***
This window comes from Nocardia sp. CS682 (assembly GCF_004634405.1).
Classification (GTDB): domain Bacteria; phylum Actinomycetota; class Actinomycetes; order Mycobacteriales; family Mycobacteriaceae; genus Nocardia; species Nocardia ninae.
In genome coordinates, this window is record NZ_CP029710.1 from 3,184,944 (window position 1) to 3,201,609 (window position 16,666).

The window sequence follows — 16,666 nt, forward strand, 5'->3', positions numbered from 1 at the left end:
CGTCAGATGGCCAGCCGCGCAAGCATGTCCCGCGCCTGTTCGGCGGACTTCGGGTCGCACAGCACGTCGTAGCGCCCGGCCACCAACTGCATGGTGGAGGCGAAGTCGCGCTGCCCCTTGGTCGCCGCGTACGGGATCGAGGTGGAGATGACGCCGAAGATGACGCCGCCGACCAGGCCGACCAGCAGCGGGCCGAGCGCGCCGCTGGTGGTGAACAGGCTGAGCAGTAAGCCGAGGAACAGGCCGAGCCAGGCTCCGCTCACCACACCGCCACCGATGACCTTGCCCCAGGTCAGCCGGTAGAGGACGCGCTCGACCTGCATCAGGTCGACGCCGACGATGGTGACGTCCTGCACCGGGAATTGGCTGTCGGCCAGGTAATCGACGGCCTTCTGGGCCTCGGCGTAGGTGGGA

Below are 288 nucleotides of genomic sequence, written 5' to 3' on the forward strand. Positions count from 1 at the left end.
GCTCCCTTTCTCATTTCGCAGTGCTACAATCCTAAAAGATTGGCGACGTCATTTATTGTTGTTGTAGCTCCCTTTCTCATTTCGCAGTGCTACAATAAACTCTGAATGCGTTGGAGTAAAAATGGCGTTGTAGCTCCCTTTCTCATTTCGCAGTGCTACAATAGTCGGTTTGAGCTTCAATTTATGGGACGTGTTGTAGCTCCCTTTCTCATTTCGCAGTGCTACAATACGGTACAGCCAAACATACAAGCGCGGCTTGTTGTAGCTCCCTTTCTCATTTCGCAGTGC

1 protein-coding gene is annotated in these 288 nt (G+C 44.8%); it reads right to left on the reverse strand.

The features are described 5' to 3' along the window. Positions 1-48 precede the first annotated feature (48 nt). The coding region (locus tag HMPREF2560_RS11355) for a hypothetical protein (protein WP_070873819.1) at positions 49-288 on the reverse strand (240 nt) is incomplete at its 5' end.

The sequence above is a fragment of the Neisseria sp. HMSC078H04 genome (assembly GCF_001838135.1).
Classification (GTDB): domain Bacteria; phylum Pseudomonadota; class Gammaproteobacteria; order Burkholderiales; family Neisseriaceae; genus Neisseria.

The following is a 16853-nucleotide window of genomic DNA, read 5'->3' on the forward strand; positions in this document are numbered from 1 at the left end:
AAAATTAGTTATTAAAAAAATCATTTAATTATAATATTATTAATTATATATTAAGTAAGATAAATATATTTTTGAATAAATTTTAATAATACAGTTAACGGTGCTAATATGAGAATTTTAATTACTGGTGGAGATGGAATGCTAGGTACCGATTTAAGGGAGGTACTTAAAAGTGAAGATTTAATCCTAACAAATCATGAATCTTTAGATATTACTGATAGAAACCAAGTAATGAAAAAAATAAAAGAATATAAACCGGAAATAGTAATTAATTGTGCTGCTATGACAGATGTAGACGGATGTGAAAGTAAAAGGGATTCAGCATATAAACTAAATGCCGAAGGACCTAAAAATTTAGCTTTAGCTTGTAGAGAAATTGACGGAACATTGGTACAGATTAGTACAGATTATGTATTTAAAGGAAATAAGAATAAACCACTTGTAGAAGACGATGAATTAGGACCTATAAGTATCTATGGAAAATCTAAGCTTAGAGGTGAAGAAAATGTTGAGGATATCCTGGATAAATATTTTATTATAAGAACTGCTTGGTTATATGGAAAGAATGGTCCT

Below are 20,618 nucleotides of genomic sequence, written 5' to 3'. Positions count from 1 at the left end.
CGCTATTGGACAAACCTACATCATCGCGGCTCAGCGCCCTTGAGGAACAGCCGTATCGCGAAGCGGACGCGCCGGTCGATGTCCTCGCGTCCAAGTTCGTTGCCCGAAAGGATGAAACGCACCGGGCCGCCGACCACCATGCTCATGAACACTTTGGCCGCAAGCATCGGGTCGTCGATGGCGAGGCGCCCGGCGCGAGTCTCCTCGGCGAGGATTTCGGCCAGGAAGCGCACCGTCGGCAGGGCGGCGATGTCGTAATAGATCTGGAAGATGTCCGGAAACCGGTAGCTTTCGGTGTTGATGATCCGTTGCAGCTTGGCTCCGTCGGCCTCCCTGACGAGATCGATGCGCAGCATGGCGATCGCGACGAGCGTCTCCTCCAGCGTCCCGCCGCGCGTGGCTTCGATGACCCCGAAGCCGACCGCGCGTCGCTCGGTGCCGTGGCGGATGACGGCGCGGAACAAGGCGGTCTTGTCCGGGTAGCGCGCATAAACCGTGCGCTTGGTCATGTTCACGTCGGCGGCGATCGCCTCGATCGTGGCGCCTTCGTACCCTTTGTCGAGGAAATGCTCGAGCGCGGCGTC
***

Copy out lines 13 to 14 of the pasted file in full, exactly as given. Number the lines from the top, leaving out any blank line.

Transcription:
AAAATTAGTTATTAAAAAAATCATTTAATTATAATATTATTAATTATATATTAAGTAAGATAAATATATTTTTGAATAAATTTTAATAATACAGTTAACGGTGCTAATATGAGAATTTTAATTACTGGTGGAGATGGAATGCTAGGTACCGATTTAAGGGAGGTACTTAAAAGTGAAGATTTAATCCTAACAAATCATGAATCTTTAGATATTACTGATAGAAACCAAGTAATGAAAAAAATAAAAGAATATAAACCGGAAATAGTAATTAATTGTGCTGCTATGACAGATGTAGACGGATGTGAAAGTAAAAGGGATTCAGCATATAAACTAAATGCCGAAGGACCTAAAAATTTAGCTTTAGCTTGTAGAGAAATTGACGGAACATTGGTACAGATTAGTACAGATTATGTATTTAAAGGAAATAAGAATAAACCACTTGTAGAAGACGATGAATTAGGACCTATAAGTATCTATGGAAAATCTAAGCTTAGAGGTGAAGAAAATGTTGAGGATATCCTGGATAAATATTTTATTATAAGAACTGCTTGGTTATATGGAAAGAATGGTCCT

Below are 20,618 nucleotides of genomic sequence, written 5' to 3'. Positions count from 1 at the left end.